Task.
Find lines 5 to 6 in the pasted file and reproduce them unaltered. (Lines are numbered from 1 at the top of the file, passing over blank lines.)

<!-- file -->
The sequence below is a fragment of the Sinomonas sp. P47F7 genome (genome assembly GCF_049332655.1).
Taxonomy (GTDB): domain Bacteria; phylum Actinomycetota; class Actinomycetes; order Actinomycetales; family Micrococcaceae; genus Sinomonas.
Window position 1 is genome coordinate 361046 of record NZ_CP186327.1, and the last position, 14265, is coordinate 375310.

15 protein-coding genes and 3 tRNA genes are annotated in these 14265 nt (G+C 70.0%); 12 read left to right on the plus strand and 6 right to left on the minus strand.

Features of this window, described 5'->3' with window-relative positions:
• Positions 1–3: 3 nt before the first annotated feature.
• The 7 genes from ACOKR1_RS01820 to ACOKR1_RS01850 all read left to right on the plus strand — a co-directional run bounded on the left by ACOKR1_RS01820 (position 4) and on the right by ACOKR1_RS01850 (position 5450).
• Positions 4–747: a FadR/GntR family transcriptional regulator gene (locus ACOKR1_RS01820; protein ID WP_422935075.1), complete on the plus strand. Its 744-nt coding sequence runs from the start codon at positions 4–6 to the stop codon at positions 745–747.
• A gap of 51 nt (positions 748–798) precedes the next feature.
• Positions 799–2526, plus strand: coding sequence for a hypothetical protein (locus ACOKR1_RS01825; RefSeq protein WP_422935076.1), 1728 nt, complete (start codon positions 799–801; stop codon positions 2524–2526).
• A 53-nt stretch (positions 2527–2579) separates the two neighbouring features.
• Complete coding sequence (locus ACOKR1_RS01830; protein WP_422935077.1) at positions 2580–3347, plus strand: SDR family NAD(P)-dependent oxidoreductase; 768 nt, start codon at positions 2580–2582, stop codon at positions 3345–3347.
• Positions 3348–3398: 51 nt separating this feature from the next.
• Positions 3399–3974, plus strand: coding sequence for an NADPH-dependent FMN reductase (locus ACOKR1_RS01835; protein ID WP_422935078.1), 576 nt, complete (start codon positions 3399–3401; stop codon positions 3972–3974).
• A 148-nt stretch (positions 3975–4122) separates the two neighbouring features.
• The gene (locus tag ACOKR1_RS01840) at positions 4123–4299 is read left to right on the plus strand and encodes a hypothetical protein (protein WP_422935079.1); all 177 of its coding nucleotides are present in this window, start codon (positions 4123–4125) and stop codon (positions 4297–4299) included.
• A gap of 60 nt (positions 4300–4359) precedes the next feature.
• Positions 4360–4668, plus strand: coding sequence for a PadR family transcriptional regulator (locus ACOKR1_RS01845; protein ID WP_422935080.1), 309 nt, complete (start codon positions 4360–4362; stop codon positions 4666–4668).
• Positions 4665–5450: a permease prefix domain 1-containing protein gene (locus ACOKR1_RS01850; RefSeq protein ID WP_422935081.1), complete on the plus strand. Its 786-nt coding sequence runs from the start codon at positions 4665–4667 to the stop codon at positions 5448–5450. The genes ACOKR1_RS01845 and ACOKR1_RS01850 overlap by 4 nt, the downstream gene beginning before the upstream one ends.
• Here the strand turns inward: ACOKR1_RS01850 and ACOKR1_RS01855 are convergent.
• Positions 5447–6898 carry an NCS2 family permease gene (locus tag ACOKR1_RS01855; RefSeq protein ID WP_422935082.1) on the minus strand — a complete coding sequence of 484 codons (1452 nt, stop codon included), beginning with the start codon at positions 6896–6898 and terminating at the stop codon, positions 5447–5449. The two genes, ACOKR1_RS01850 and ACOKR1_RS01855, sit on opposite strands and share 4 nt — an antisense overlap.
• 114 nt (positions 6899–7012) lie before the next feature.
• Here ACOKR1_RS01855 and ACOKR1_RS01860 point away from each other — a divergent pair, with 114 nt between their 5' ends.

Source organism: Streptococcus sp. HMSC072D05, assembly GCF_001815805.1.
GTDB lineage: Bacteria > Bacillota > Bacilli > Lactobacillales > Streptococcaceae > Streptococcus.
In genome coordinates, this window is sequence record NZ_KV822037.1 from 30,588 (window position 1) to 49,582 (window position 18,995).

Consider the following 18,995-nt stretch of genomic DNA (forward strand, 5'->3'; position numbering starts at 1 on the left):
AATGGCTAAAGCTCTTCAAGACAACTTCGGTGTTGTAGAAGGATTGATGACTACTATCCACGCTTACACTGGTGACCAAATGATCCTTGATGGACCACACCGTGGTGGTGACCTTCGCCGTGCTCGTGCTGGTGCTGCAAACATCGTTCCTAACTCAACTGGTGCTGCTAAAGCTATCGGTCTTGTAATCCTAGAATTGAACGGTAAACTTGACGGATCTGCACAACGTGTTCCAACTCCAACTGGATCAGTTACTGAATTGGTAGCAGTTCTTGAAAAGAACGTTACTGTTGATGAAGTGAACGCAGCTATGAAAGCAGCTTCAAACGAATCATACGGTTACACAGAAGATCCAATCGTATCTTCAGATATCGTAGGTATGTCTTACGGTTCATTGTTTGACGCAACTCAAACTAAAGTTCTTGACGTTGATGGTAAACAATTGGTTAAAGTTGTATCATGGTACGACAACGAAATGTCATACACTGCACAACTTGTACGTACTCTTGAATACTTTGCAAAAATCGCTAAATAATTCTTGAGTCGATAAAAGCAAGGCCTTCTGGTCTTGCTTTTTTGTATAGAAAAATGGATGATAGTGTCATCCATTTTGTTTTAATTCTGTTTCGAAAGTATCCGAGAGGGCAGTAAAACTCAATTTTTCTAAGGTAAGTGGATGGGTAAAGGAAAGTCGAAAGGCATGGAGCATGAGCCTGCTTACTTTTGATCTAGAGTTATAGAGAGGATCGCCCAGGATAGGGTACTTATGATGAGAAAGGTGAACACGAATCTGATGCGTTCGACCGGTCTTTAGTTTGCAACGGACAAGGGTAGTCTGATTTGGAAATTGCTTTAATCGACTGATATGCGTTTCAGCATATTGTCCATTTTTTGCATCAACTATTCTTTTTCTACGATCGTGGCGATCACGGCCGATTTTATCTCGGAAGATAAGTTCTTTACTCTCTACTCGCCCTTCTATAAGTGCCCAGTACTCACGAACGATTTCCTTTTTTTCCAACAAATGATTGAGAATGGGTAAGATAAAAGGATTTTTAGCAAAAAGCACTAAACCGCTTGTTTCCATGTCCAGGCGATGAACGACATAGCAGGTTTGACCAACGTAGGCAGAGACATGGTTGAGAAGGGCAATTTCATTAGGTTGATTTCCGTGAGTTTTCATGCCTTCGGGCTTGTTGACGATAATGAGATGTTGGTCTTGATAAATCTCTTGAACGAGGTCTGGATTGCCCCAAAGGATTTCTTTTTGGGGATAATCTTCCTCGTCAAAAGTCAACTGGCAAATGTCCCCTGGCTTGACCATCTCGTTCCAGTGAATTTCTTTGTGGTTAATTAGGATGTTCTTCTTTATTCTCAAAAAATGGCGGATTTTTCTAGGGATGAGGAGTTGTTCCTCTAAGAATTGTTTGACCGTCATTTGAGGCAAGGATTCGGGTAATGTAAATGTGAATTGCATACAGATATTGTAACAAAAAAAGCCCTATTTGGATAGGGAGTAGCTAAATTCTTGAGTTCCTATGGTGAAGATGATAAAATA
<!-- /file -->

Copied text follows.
Features of this window, described 5'->3' with window-relative positions:
• Positions 1–3: 3 nt before the first annotated feature.